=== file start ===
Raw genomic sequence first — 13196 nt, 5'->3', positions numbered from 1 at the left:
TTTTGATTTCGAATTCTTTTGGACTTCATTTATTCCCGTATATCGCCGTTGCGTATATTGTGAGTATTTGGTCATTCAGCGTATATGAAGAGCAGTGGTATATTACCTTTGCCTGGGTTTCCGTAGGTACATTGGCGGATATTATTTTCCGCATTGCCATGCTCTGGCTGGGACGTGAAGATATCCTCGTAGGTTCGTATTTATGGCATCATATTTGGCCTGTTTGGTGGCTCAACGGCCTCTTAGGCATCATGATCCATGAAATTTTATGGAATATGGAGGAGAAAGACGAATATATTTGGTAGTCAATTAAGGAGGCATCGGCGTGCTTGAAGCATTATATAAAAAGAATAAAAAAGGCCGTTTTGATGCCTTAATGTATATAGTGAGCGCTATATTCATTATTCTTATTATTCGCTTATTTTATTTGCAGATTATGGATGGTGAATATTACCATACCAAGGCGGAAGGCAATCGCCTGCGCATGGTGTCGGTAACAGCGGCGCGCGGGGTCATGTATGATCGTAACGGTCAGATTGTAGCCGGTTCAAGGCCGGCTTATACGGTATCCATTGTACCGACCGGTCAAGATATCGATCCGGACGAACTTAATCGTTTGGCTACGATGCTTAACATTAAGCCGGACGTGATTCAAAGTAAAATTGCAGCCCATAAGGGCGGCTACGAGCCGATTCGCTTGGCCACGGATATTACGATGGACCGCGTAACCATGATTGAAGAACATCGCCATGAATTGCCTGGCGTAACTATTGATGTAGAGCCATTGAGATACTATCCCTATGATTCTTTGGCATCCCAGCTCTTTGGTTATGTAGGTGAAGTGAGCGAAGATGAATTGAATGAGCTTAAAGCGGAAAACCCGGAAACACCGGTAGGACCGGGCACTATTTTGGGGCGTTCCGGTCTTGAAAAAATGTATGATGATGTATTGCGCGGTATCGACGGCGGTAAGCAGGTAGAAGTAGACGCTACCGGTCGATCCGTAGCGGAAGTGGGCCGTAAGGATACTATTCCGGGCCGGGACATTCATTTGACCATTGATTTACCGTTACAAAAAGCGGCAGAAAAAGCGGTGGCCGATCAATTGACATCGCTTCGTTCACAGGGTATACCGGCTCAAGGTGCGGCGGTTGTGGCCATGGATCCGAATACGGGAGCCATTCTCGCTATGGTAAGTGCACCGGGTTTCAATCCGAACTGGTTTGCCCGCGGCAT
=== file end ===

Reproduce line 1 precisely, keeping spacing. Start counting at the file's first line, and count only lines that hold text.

Raw genomic sequence first — 13196 nt, 5'->3', positions numbered from 1 at the left: